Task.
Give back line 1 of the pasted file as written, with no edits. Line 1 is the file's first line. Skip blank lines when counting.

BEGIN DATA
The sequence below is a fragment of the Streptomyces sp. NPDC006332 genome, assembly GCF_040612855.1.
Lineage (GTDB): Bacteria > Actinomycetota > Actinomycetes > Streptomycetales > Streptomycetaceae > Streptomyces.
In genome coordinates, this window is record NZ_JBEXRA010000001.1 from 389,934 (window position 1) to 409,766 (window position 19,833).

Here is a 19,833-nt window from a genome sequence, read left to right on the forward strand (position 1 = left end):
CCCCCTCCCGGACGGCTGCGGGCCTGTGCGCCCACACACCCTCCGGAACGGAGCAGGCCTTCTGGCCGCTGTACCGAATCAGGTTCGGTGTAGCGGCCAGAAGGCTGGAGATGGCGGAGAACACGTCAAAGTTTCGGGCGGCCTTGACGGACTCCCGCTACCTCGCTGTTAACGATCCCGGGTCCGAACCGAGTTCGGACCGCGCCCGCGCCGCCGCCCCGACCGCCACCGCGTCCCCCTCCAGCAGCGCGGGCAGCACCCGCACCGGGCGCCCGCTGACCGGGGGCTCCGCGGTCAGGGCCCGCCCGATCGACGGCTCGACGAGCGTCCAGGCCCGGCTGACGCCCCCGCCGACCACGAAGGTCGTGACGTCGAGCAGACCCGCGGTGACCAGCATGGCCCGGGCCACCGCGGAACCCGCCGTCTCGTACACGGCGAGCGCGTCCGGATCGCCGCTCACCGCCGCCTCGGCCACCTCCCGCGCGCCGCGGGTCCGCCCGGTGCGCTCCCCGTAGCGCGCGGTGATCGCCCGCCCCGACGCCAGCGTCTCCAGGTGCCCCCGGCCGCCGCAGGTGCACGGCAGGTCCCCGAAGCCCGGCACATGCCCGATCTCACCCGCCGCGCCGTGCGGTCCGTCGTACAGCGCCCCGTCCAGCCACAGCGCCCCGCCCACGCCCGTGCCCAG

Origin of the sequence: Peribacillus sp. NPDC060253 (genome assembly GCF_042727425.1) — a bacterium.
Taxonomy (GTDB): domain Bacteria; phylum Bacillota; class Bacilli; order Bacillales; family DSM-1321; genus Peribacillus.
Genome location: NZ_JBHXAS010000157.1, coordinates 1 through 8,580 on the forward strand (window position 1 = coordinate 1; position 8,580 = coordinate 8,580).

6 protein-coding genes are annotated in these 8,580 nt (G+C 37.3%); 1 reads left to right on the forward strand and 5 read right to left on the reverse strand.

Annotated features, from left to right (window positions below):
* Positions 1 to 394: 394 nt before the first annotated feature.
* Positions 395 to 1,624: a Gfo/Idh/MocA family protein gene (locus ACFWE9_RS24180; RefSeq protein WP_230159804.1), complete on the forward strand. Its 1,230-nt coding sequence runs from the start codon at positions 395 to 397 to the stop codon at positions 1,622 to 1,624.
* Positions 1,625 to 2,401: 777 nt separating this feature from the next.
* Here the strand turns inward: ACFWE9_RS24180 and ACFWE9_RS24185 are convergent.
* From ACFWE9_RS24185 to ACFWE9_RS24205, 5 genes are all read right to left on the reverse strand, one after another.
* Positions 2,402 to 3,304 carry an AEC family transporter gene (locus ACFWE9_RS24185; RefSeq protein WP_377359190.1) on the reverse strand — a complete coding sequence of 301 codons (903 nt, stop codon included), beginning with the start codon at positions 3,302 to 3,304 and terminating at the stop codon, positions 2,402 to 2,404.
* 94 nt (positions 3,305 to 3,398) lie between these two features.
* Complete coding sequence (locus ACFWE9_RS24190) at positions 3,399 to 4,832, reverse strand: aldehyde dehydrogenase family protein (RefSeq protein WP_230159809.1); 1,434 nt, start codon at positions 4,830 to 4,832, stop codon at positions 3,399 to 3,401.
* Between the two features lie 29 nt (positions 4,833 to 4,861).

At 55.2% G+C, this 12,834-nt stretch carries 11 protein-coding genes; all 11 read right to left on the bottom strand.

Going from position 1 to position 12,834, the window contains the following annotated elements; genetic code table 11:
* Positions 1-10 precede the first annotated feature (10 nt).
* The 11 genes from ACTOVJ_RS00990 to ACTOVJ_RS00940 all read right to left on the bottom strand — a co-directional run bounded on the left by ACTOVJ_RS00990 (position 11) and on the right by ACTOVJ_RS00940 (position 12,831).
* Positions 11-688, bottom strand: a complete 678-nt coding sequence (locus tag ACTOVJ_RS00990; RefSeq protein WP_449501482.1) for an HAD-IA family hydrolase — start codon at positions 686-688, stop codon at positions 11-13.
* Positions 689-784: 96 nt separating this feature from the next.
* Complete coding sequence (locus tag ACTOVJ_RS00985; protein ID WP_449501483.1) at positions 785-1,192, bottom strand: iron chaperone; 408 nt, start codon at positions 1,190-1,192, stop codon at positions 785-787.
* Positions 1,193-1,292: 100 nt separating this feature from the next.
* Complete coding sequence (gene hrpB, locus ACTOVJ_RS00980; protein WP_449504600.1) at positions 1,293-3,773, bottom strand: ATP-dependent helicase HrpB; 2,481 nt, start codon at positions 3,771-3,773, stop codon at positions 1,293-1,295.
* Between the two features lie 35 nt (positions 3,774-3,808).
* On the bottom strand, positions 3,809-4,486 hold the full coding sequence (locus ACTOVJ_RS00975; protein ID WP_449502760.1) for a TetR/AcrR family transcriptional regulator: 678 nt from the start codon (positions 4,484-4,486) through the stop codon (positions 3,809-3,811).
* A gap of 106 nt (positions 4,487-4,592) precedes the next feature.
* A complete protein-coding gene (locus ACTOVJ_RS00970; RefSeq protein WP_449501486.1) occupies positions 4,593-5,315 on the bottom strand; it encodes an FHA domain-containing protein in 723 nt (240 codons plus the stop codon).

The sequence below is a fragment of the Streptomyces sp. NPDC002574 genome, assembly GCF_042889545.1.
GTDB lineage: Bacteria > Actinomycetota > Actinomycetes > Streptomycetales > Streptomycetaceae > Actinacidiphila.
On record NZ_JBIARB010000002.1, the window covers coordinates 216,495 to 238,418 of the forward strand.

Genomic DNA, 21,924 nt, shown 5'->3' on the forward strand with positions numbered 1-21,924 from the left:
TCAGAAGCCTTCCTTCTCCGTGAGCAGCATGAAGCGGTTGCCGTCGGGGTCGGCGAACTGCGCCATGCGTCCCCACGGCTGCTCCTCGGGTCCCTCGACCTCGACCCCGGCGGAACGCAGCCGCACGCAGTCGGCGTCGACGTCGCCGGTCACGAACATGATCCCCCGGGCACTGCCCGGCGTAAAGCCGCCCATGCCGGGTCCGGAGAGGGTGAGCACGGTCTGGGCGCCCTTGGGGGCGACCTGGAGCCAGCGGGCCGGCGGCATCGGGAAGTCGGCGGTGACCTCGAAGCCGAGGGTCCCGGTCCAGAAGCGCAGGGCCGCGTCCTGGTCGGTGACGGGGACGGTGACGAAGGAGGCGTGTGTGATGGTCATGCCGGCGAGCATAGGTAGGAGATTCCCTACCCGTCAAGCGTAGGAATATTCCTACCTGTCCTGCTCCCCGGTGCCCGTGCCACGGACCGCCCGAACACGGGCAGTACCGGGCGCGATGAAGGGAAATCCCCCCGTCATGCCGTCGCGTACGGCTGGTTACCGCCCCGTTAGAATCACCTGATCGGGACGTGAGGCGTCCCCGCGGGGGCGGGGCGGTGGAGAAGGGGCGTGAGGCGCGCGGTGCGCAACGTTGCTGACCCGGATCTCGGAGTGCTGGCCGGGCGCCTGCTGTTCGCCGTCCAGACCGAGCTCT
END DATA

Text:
The sequence below is a fragment of the Streptomyces sp. NPDC006332 genome, assembly GCF_040612855.1.